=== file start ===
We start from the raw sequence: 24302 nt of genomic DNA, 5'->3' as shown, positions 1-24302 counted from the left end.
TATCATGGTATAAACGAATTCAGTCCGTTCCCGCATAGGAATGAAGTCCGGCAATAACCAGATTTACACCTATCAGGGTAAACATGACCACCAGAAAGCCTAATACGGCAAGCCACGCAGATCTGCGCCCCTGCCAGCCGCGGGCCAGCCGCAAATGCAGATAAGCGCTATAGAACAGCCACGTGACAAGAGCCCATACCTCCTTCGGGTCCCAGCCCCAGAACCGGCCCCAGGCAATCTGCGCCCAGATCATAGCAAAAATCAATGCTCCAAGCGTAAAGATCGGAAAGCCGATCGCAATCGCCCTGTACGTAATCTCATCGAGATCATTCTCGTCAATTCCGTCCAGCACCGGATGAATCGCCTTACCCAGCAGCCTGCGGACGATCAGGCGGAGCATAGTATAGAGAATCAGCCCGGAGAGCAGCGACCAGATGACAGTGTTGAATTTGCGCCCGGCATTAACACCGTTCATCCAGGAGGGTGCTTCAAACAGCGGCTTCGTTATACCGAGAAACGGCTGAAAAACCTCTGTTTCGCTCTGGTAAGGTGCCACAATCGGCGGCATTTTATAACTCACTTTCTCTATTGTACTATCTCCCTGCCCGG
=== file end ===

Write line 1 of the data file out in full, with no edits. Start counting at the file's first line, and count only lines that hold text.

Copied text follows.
We start from the raw sequence: 24302 nt of genomic DNA, 5'->3' as shown, positions 1-24302 counted from the left end.